Roy Roper, a former All Black, sadly passed away mere weeks after commemorating his 100th birthday in New Plymouth. He held the notable distinction of being the first former All Black to witness a century of life, an occasion he celebrated grandly on August 11. His death was confirmed by one of his sons, Guy Roper.
In paying tribute to his father, Guy Roper said, “He made it to 100 years. A little bit of that time he spent as an All Black. But he spent a lot more of his time helping his family, friends and community.” Indeeded, Roper’s legacy extends beyond his sporting career, touching on a life lived in profound service to those around him.
Roper’s All Black career spanned the years 1949 and 1950. However, he also left indelible marks off the rugby field. He often expressed his sense of enjoyment being part of a team and rising to the occasion. Reflecting on his All Black career, Roper humorously commented on the period in the rugby’s staunchly amateur era, “I don’t think I got a razoo out of the rugby union,” a reference to the notably low earnings associated with the sport at the time.
Roper’s contribution to New Zealand rugby was not limited to domestic games. His100th birthday came 74 years after his debut in the second test against the touring 1949 Wallabies. Despite politics and controversy marring the match, Roper delivered a stellar performance, evidence of his commitment and passion for the game.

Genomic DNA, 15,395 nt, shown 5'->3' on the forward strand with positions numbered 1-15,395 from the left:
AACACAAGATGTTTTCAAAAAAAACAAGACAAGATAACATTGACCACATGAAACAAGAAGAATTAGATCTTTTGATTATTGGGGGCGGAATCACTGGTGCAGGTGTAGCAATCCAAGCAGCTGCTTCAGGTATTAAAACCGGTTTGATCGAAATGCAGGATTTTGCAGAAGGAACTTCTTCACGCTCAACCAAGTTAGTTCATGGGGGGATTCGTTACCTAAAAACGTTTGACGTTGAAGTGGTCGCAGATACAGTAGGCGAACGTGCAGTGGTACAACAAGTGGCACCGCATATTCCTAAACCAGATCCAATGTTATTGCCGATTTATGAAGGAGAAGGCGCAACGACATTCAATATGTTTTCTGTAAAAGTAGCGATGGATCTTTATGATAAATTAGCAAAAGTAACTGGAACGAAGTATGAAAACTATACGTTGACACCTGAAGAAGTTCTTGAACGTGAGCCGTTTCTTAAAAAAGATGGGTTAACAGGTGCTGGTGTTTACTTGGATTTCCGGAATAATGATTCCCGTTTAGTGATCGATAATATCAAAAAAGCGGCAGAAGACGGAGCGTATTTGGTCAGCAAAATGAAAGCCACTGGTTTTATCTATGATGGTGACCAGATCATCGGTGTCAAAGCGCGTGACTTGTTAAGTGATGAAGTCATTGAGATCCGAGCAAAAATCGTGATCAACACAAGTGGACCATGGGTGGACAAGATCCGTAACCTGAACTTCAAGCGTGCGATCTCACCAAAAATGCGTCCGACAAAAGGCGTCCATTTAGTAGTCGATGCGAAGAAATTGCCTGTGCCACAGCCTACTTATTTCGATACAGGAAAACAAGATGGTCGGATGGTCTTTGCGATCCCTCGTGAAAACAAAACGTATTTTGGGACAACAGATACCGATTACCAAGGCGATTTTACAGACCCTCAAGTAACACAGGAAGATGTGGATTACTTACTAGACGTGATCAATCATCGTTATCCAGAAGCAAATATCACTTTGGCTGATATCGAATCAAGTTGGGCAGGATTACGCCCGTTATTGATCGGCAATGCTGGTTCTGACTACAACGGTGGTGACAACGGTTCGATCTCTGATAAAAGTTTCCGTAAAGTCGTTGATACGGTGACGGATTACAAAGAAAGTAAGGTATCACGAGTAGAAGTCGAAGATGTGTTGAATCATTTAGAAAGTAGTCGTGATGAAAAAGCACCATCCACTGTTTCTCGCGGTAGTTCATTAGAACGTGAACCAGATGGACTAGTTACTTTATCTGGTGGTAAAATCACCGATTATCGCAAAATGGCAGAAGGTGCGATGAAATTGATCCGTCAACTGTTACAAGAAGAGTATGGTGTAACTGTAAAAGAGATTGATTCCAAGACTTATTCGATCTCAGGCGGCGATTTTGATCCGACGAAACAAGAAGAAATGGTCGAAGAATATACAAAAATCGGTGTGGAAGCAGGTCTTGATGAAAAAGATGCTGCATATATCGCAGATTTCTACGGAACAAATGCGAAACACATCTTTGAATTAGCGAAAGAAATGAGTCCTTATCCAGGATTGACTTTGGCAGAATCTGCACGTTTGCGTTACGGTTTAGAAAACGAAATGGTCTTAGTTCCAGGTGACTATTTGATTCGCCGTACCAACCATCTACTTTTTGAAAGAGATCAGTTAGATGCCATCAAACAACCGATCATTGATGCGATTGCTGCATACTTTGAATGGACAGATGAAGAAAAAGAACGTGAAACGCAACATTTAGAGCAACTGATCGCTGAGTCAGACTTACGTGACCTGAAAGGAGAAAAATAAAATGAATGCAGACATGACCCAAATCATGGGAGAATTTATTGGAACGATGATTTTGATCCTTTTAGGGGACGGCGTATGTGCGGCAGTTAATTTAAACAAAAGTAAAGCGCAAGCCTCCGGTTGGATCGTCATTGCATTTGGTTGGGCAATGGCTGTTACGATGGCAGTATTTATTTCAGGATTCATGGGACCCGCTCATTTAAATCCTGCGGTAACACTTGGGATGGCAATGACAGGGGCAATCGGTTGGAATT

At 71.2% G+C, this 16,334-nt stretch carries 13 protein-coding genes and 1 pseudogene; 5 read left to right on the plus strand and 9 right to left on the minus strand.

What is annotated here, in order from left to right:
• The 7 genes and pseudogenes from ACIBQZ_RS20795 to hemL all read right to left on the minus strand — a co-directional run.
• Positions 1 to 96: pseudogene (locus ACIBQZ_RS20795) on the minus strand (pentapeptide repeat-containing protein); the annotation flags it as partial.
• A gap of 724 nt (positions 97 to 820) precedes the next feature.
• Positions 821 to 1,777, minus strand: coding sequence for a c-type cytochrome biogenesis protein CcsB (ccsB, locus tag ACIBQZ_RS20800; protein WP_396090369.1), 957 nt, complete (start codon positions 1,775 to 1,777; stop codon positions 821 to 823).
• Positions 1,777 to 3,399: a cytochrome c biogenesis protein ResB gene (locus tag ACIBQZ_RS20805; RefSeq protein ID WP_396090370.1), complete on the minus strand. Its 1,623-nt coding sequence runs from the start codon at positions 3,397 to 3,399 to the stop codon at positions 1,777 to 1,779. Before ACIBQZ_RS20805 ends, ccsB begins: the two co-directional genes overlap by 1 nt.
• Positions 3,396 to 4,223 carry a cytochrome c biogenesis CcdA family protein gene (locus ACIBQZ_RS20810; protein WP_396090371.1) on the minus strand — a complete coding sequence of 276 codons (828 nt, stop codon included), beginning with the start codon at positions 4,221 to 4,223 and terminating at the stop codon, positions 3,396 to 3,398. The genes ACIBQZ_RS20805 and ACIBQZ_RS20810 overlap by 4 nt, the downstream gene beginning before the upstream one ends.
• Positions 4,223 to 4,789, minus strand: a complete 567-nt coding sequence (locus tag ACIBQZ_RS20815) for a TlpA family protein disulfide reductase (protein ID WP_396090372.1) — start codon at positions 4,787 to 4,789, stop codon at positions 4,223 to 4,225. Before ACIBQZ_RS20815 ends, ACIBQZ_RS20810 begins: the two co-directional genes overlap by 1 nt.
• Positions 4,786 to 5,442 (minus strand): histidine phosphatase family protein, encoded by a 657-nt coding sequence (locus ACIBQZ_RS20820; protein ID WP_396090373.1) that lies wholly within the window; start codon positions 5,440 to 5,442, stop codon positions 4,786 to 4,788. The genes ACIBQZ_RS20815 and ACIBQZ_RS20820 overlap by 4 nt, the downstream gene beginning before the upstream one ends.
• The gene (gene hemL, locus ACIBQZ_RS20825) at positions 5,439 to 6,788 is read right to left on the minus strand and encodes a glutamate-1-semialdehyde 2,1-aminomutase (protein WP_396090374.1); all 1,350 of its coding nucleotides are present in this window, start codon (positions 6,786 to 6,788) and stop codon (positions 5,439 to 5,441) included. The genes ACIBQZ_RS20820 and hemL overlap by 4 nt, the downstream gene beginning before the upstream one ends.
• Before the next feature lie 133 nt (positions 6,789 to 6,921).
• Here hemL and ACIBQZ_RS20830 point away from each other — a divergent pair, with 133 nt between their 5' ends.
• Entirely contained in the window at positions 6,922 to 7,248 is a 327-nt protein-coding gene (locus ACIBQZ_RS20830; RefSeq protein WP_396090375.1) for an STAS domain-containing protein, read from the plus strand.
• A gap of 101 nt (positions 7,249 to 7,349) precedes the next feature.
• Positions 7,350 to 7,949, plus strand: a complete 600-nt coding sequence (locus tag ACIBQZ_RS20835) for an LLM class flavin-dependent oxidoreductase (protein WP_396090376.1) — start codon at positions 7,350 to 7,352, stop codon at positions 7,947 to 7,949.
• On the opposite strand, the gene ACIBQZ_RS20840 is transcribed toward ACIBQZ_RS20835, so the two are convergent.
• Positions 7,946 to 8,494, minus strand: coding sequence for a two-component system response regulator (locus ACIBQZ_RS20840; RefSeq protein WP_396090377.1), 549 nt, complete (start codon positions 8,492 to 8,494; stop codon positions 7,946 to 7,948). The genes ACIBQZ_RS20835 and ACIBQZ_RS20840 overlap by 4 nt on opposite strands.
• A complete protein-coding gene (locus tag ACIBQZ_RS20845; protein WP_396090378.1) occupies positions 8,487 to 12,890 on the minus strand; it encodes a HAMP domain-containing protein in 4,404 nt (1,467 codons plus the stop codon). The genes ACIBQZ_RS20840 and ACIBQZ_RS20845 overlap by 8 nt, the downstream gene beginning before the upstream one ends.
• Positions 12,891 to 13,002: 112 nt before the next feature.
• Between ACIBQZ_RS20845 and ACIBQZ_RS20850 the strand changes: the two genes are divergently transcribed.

Roper’s life also boasts a number of intriguing experiences, including the bizarre circumstance of playing in an Australian jersey due to player shortage. Additionally, his wartime military service allowed him many unique adventures, including a journey on the Queen Mary with thousands of American troops and performing sentry duties outside the lodgings of Sir Winston Churchill.
Despite being past his playing days, Roper’s love for rugby never waned. Memory of his own playing days were his source of joy as failing vision robbed him of the opportunity to watch current games. On his role as a former All Black, he quipped, “It’s your first jersey, you don’t throw those away unless you have to,” speaking volumes about his fondness for the game.
At the age of 26, practical considerations led to his retirement from the All Black. He switched gears to building a life for his family and cementing his legacy beyond the rugby field. Roper’s impact on the game was not forgotten, as he was immortalised in trading cards and earned the respect of fellow All Blacks player Bob Scott, who admired Roper’s “power of acceleration” and wished he had stayed on the team longer.
Nearing the end of his life, Roper enjoyed listening to rugby games on the radio, although, by his own admission he often fell asleep in the middle of matches. He found joy in returning to his hometown of New Plymouth and giving back to his community. His legacy is as much off the field as it was on, given his significant contributions to Taranaki sporting royalty and his untiring service to others. His secret to longevity, he modestly attributed to a bit of luck, a solid work ethic, and the happiness he derived from his involvement in various associations. Through a life impeccably lived, Roy Roper truly earned his place in the hearts of his family, friends, community and the larger New Zealand rugby fraternity.